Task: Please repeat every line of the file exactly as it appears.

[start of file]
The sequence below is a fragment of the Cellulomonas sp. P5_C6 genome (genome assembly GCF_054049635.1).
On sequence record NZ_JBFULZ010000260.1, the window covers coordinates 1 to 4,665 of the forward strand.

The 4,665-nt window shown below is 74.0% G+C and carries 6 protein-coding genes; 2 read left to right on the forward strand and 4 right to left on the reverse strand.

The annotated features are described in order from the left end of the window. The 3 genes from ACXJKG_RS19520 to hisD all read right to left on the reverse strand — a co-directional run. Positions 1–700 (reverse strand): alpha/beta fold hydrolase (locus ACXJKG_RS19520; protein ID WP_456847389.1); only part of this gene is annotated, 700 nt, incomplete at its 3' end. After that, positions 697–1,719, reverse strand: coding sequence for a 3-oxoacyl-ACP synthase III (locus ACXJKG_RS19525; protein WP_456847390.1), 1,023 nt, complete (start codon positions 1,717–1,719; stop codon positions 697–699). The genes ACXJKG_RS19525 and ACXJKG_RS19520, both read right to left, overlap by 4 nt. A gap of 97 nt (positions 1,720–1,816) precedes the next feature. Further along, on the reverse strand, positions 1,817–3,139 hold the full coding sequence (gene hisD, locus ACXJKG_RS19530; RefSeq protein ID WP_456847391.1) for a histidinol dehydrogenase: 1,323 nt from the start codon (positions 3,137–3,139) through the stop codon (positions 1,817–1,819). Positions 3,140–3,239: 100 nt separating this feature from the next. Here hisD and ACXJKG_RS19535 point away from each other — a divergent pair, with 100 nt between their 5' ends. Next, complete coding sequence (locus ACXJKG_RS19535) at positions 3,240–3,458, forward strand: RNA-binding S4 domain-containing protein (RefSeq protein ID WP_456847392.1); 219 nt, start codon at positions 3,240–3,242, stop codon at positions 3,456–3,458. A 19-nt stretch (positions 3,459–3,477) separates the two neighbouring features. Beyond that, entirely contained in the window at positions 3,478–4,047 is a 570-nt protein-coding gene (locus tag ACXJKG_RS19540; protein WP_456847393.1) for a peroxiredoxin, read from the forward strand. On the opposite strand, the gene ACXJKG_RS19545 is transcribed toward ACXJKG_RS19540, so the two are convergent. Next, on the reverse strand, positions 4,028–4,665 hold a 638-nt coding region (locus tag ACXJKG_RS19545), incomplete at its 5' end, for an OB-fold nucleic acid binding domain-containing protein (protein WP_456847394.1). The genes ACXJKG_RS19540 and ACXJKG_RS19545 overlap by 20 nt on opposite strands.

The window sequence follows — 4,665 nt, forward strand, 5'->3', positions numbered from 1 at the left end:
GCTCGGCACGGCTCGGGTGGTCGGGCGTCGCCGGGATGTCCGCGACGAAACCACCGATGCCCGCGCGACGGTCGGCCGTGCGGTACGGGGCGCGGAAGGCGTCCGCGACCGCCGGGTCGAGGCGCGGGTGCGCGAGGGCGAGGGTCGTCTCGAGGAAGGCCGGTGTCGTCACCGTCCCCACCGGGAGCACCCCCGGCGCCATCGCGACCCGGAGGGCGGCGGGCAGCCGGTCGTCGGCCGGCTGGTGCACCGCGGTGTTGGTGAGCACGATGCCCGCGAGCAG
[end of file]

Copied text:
The sequence below is a fragment of the Cellulomonas sp. P5_C6 genome (genome assembly GCF_054049635.1).
On sequence record NZ_JBFULZ010000260.1, the window covers coordinates 1 to 4,665 of the forward strand.

The 4,665-nt window shown below is 74.0% G+C and carries 6 protein-coding genes; 2 read left to right on the forward strand and 4 right to left on the reverse strand.

The annotated features are described in order from the left end of the window. The 3 genes from ACXJKG_RS19520 to hisD all read right to left on the reverse strand — a co-directional run. Positions 1–700 (reverse strand): alpha/beta fold hydrolase (locus ACXJKG_RS19520; protein ID WP_456847389.1); only part of this gene is annotated, 700 nt, incomplete at its 3' end. After that, positions 697–1,719, reverse strand: coding sequence for a 3-oxoacyl-ACP synthase III (locus ACXJKG_RS19525; protein WP_456847390.1), 1,023 nt, complete (start codon positions 1,717–1,719; stop codon positions 697–699). The genes ACXJKG_RS19525 and ACXJKG_RS19520, both read right to left, overlap by 4 nt. A gap of 97 nt (positions 1,720–1,816) precedes the next feature. Further along, on the reverse strand, positions 1,817–3,139 hold the full coding sequence (gene hisD, locus ACXJKG_RS19530; RefSeq protein ID WP_456847391.1) for a histidinol dehydrogenase: 1,323 nt from the start codon (positions 3,137–3,139) through the stop codon (positions 1,817–1,819). Positions 3,140–3,239: 100 nt separating this feature from the next. Here hisD and ACXJKG_RS19535 point away from each other — a divergent pair, with 100 nt between their 5' ends. Next, complete coding sequence (locus ACXJKG_RS19535) at positions 3,240–3,458, forward strand: RNA-binding S4 domain-containing protein (RefSeq protein ID WP_456847392.1); 219 nt, start codon at positions 3,240–3,242, stop codon at positions 3,456–3,458. A 19-nt stretch (positions 3,459–3,477) separates the two neighbouring features. Beyond that, entirely contained in the window at positions 3,478–4,047 is a 570-nt protein-coding gene (locus tag ACXJKG_RS19540; protein WP_456847393.1) for a peroxiredoxin, read from the forward strand. On the opposite strand, the gene ACXJKG_RS19545 is transcribed toward ACXJKG_RS19540, so the two are convergent. Next, on the reverse strand, positions 4,028–4,665 hold a 638-nt coding region (locus tag ACXJKG_RS19545), incomplete at its 5' end, for an OB-fold nucleic acid binding domain-containing protein (protein WP_456847394.1). The genes ACXJKG_RS19540 and ACXJKG_RS19545 overlap by 20 nt on opposite strands.

The window sequence follows — 4,665 nt, forward strand, 5'->3', positions numbered from 1 at the left end:
GCTCGGCACGGCTCGGGTGGTCGGGCGTCGCCGGGATGTCCGCGACGAAACCACCGATGCCCGCGCGACGGTCGGCCGTGCGGTACGGGGCGCGGAAGGCGTCCGCGACCGCCGGGTCGAGGCGCGGGTGCGCGAGGGCGAGGGTCGTCTCGAGGAAGGCCGGTGTCGTCACCGTCCCCACCGGGAGCACCCCCGGCGCCATCGCGACCCGGAGGGCGGCGGGCAGCCGGTCGTCGGCCGGCTGGTGCACCGCGGTGTTGGTGAGCACGATGCCCGCGAGCAG